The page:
PREMISES LICENSING. From 1st October 2018 the definition of a HMO will be widened to cover any property occupied by five or more people forming two or more households.
The new definition will bring in many two-storey student houses which previously were not affected.
The owners of affected properties will need to prove that they are “fit and proper” to hold a licence and the properties will need to meet strict minimum requirements aimed at improving overall standards and safety of lettings.
For landlords affected, these changes could involve financial outlay, perhaps significant outlay.
LETTING AGENT FEES. Probably in 2019, the government is expected to ban letting agent fees (payable by tenants when looking for a property to rent).
The changes will impact adversely on landlords if, as expected, they lead to agents charging landlords more for their services.
PART 2 – WHAT THE CHANGES MAY MEAN
The many changes seen in recent years reflect the growing political focus on the rental sector.
The political story
More and more people are renting and the main parties are making an obvious play for the tenant’s vote.
A lot of property investors were shocked and amazed in 2015 when Conservative Chancellor Osborne announced the planned cut back of mortgage interest relief. Of course if those investors had a rudimentary knowledge of politics, they would not have been surprised.
Having spent decades telling everybody they were the home-owner’s friend, the Conservatives took a look around, saw that tenant numbers were growing at the expense of home-owners and saw it was in their best interest to be “tenant friendly.”
There is no doubt the raft of changes in recent times are high-minded, well-intentioned and will improve the private rental sector and the housing conditions of tenants.
THEY SHOULD, IN THEORY AT LEAST, MAKE IT A LITTLE BIT EASIER FOR HARD-PRESSED FIRST TIME BUYERS TO GET ON THE HOUSING LADDER.
The outcome for BTL landlords is, however, far from benign. For them, the changes have caused:
- Higher taxation
- Increased regulation
- Higher risks of various kinds
- Higher purchase costs
- Higher running costs
- Lower returns
- Lower profits
- More difficult borrowing.
These negatives come against a backdrop of falling affordability – making it difficult if not impossible for landlords to profitably grow their portfolio in some parts of the country.
There are at present some signs that prices are flat or falling in London and parts of the South East – but even that is not a clear positive. Falling prices will help investors looking to buy, but it will worry owners who already have property and are seeing a reduction in the value of their assets.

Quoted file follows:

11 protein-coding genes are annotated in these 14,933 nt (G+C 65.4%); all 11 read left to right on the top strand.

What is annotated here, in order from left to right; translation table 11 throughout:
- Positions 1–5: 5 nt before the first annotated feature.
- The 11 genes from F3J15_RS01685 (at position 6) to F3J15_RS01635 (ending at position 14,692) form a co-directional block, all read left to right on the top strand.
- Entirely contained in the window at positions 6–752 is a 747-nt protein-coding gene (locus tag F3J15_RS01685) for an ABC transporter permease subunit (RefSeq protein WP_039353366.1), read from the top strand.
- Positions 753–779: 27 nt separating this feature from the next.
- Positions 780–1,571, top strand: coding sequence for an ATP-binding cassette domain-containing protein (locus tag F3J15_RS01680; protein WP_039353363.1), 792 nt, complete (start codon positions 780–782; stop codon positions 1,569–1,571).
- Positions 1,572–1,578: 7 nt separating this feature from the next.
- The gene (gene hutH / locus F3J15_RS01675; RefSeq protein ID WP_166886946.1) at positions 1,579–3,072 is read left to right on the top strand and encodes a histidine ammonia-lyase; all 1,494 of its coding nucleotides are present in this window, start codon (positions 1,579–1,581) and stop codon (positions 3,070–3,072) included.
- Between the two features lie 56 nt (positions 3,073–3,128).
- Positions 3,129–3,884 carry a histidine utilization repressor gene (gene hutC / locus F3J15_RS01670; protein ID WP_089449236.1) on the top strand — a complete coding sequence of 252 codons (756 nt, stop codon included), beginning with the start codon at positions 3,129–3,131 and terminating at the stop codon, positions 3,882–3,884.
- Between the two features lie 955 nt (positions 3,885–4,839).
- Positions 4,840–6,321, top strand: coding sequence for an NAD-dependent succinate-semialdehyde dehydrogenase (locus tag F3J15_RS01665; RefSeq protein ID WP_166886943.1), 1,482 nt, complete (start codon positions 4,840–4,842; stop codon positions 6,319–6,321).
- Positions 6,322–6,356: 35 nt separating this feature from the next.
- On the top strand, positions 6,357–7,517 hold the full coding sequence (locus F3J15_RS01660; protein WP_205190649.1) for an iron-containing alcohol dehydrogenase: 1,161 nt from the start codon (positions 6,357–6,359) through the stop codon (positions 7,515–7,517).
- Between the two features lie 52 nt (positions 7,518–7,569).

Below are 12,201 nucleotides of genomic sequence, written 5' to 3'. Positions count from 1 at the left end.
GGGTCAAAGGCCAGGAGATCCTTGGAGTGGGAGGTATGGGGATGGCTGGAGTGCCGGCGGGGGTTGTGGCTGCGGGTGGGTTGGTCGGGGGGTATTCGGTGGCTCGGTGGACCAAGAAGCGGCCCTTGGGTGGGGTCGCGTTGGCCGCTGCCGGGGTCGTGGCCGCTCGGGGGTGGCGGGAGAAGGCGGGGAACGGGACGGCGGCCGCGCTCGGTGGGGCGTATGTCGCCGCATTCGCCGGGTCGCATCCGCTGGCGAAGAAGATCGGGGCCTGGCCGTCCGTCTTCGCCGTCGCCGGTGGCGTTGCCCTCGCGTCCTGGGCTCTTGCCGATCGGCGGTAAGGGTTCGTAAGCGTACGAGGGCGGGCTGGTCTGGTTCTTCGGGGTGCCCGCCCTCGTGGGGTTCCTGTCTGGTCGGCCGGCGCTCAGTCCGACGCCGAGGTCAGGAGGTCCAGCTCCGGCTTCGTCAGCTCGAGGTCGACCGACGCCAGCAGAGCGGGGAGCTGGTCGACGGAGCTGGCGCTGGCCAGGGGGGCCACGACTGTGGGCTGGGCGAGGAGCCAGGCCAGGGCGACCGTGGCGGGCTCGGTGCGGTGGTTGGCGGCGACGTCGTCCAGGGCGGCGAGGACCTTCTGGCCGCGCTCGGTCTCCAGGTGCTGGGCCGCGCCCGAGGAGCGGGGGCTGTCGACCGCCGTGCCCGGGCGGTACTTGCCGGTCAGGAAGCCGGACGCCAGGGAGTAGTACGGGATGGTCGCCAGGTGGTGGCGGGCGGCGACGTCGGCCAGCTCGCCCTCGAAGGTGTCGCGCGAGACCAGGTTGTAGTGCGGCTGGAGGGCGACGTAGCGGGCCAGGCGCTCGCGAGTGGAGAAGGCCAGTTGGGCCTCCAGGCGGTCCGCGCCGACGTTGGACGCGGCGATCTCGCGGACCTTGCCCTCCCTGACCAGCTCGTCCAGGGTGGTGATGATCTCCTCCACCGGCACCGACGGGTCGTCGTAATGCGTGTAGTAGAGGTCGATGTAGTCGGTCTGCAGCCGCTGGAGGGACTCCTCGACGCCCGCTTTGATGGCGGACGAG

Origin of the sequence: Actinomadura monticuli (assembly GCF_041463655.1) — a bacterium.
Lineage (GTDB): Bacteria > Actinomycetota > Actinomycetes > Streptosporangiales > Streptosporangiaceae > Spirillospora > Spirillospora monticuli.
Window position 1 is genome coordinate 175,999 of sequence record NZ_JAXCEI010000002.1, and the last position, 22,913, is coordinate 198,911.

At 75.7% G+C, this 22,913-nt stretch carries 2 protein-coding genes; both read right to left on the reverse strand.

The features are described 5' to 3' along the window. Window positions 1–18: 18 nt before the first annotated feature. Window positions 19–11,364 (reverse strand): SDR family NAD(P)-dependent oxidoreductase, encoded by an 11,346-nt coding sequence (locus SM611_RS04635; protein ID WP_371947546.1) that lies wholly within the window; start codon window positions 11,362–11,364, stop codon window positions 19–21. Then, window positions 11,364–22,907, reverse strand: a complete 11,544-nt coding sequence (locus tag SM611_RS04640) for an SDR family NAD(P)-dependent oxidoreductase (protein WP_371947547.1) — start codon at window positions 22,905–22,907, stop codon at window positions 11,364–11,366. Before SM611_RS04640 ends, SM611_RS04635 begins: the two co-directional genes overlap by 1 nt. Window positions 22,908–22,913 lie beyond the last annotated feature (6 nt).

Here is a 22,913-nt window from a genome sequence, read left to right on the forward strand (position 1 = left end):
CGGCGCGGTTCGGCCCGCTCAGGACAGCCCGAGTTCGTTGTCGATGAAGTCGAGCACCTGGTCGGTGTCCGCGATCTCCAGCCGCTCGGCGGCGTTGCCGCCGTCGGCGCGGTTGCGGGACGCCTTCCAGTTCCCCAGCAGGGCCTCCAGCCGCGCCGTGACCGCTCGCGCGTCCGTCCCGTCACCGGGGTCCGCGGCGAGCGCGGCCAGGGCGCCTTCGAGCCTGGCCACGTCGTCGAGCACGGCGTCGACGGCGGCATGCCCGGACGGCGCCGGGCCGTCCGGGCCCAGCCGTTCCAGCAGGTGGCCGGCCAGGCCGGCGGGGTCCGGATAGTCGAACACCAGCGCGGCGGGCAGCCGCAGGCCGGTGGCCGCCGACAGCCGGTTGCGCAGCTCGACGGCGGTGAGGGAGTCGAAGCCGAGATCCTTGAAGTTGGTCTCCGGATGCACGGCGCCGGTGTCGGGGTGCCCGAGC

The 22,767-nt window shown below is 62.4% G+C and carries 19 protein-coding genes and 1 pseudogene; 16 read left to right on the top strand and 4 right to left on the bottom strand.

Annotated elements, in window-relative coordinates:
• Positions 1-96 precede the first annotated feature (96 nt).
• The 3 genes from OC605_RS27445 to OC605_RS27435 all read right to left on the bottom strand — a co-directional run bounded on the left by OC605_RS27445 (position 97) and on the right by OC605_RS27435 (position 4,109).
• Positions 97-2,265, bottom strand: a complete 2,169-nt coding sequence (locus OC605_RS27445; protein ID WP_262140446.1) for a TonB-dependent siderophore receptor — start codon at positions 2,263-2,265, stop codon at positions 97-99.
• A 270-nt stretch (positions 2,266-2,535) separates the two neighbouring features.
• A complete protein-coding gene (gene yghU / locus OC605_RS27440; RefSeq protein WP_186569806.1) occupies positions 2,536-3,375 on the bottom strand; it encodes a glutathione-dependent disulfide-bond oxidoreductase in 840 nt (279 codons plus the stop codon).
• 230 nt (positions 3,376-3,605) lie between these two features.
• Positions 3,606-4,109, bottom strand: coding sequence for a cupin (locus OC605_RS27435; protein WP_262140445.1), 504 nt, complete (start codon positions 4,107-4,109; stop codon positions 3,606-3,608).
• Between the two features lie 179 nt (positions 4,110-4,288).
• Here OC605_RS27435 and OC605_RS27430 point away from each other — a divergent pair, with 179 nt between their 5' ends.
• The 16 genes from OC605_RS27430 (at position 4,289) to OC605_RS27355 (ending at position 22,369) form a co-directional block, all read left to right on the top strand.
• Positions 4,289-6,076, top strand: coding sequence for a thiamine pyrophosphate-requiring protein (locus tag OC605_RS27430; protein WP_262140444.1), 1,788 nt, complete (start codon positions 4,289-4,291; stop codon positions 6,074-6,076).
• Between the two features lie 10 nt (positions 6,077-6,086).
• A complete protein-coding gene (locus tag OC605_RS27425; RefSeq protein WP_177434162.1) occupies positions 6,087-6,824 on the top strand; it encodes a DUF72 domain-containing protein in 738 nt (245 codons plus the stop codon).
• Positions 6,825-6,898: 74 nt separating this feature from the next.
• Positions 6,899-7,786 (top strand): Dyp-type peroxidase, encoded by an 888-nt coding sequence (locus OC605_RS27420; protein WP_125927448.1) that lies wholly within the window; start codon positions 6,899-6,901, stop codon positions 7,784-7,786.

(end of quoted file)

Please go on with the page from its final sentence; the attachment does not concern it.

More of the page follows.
Interest rates seem to be on the up. A fall in house prices coupled with a rise in interest rates could see large numbers of landlords being forced to sell up.
The overall position is not a good one for BTL landlords. There are oncoming threats from numerous angles.
Any landlord underestimating these threats does so at their peril.
The full effect of the cut-back on mortgage interest relief will occur by 2020. If that coincides with rising interest rates, falling house prices and even greater regulation, BTL landlords who have carried on like nothing has happened could face the perfect storm.
THINGS LANDLORDS CAN DO TO PROTECT THEIR POSITION
It is clear that BTL landlords, if they have not done so already, need to carry out a thorough and honest risk-assessment of their current position and take all possible steps to protect their future position.
Landlords should ensure that their financial management is tip-top with emphasis on:
- Bringing down running costs
- Maximising rents
- Reducing taxation.
If rental income is to be lost by the cut-back in mortgage interest relief, landlords need to find viable ways to increase their income. That could be rental income but it could also be non-rental income from property or other sources
Strategy-diversification is also something which may need to be considered. If the bulk of a landlord’s income derives from residential buy to let, they may be able to reduce their risk profile by shifting to other strategies such as commercial property or serviced accommodation lettings.
Finally, it is necessary to respond to the warning often heard in many business these days:
“Get large or get out!”
With clear indications that the government would prefer more professional landlords, and with the cost of professionalism increasing all the time, landlords need to decide if they have the inclination, time, resources or size of portfolio to stay in buy to let.
Prudent landlords will fully review and discuss their options with their professional advisers now – considering dispassionately the pros and cons of remaining a BTL landlord. This is not a time for sentiment. Bold decisions have to be made based on the hard financial facts.
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Rebel Property Coach
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Categories: 10 Trends